A Closer Look at an Uncertain, Unpredictable Used Vehicle Market
My phone’s been buzzing off the hook in the past week as dealers are almost single-mindedly asking the same question: Where’s the used vehicle market headed?
The calls and questions moved from sporadic to a seemingly steady stream in the past week. Why? Well, the collapse of Silicon Valley Bank, and the shudders the bank’s failure has sent through global banking, financial and regulatory circles stands as a primary catalyst.
But the interest in where the market’s moving also owes to where we’ve been in used vehicles in recent weeks. Few expected the spring selling and tax refund season to arrive in January. Even fewer thought we’d see yet another period of wholesale value and retail price appreciation. The conditions caught some dealers, mainly those who were busy unloading or writing down inventory that hadn’t sold in the final quarter of 2022, by surprise. Suddenly, they found themselves in the hunt to get more cars.
To me, the events we’ve been experiencing all point to what might be considered the new nature of today’s used vehicle market: It’s more uncertain, more volatile and less predictable than it’s ever been. Further, there’s little evidence to suggest that what any of us might consider more “normal” or stable market conditions will arrive anytime soon.
In fact, there are several signs that suggest more turbulence ahead. Cox Automotive chief economist Jonathan Smoke believes May 1 will be a turning point. By then, the IRS will have largely finished issuing tax refund checks, which will temper the wind that’s behind recent retail demand. In addition, he believes uncertainty in the broader economy will cause some consumers to pause decisions to buy used vehicles.
The uncertainty extends to the Federal Reserve and their efforts to curb inflation. A week ago, many economists and financial analysts were all but certain we’d see another increase. The big question was whether we’d see a quarter- or half-point increase. Today, following the SVB-led disruption in the banking and finance sectors, it’s anyone’s guess what the Fed will decide to do.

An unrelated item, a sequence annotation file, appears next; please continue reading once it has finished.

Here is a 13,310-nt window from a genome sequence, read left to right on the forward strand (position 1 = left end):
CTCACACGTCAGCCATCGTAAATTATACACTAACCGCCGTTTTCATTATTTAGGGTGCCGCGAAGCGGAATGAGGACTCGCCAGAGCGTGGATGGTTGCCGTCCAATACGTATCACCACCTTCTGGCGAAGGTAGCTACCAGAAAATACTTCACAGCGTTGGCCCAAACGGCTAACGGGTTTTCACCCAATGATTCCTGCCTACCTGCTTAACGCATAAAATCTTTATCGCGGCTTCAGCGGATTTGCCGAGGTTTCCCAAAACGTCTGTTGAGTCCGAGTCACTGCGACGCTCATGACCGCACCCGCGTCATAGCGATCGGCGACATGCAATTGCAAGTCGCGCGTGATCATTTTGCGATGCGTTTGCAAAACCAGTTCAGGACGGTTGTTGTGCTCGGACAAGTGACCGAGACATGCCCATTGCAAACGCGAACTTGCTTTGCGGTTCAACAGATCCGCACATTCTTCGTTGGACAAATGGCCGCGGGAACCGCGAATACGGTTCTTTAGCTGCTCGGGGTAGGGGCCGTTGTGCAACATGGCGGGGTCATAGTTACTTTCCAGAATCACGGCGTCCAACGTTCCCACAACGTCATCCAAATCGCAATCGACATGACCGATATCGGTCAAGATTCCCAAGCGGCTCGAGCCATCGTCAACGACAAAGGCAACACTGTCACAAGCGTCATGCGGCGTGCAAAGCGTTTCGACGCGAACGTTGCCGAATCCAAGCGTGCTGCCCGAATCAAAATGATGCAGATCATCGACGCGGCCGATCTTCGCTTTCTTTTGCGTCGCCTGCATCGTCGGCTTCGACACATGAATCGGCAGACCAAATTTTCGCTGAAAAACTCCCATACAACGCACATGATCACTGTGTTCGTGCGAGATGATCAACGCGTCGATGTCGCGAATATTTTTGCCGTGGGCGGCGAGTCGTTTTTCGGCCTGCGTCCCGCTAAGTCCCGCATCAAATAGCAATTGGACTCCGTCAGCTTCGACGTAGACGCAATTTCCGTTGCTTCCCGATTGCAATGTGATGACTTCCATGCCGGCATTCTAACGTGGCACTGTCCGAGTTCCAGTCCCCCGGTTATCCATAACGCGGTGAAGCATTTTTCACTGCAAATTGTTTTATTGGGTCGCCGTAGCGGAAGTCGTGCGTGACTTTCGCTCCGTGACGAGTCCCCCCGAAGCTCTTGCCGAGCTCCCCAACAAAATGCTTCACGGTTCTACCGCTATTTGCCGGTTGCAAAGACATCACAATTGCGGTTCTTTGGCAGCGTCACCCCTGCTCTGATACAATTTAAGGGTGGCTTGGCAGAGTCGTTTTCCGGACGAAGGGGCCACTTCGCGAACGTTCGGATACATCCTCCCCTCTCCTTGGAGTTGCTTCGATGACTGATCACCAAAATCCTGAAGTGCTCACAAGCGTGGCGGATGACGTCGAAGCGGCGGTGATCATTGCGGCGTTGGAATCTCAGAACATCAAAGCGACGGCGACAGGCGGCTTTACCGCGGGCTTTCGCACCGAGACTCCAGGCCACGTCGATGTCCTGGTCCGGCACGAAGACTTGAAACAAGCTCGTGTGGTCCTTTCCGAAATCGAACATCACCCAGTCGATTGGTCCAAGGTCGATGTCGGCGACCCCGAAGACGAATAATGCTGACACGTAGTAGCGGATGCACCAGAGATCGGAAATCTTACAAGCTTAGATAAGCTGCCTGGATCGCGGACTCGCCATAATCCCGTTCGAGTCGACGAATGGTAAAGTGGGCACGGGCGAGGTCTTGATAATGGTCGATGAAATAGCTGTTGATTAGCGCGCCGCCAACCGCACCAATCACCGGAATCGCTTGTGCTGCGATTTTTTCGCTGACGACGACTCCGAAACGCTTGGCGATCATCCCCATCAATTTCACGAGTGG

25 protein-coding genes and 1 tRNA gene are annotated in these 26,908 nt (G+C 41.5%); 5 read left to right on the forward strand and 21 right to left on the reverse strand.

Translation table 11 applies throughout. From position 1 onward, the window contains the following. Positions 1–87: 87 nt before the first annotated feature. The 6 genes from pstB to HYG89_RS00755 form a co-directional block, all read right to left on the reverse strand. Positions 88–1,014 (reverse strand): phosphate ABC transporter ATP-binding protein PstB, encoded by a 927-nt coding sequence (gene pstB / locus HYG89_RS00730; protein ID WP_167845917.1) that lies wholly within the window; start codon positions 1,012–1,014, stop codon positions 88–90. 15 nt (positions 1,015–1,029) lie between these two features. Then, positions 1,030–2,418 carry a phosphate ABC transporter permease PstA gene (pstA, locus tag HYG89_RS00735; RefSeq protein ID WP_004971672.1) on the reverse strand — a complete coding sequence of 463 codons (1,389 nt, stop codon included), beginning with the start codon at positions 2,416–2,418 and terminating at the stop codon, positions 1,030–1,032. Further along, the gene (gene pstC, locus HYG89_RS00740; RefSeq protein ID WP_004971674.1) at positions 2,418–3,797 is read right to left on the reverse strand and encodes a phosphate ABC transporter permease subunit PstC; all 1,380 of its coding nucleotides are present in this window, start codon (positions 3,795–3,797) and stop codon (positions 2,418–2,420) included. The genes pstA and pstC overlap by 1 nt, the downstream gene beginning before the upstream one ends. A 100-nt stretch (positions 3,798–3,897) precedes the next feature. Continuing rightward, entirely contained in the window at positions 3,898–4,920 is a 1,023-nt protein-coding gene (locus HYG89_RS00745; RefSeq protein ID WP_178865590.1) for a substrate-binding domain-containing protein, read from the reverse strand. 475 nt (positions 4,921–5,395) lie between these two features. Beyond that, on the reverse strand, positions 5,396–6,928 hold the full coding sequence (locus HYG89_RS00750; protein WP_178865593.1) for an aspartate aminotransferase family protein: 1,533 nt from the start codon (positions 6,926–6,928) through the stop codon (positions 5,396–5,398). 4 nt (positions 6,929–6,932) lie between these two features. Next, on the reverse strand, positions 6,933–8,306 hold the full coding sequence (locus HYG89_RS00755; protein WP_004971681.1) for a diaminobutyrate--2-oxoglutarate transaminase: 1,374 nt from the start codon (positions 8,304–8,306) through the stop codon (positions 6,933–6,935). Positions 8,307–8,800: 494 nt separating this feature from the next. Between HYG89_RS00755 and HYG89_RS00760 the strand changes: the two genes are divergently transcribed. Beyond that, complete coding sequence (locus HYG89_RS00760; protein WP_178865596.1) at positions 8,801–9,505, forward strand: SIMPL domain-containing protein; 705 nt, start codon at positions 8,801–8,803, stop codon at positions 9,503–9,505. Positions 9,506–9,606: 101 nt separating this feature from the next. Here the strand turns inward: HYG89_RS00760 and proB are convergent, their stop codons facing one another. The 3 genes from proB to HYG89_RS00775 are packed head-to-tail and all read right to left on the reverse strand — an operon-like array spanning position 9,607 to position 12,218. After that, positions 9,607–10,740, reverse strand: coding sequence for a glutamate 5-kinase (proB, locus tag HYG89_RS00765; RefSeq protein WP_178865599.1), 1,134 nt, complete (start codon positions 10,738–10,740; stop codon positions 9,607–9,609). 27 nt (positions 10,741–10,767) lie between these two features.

My guidance to dealers in these more uncertain, more volatile and less predictable market conditions has two components.
The first is that they’ll need to keep their inventories clean and lean as we head deeper into the spring. No one really knows if May 1 will prove to be a critical turning point, but I’m not privy to any signals that would suggest retail demand will gain strength in the weeks ahead. It seems to me that what we’re witnessing amounts to a fair warning. If you’re not maintaining a balance between your 30-day rolling total of retail sales right now, you’d best be looking to strike that balance very soon.
The second is that dealers should strongly consider rethinking how they manage their used vehicles. In the current market, market supply and demand dynamics are increasingly segment-specific, it no longer makes sense to effectively treat every car the same. There’s too much volatility to give every fresh unit a sizable mark-up and then mark it down at regular seven-, 10- or 14-day intervals until it sells. If you follow this approach, and you’ve got too many cars in stock, you’re headed for trouble.
That’s why I’ve been advocating that dealers adopt a Variable Management strategy, where each car’s investment value dictates how you treat it. If you know a car’s risky, you price it to sell quickly on Day 1. If you know a car’s got significant gross opportunity, you price it to achieve its potential while paying close attention to how changing market conditions may affect its potential and signal the need for a price change.
So far, the Variable Management strategy, and ProfitTime GPS solution we built to support it, seems to be helping dealers navigate today’s more uncertain and volatile market. The data science that drives the solution’s investment value rankings for each vehicle, and the appraising and pricing recommendations it assigns to each vehicle, is proving to be a source of clarity and confidence for dealers who use it—a sharp contrast to the doubt I’m sensing among other dealers about what whatever’s coming next in used cars.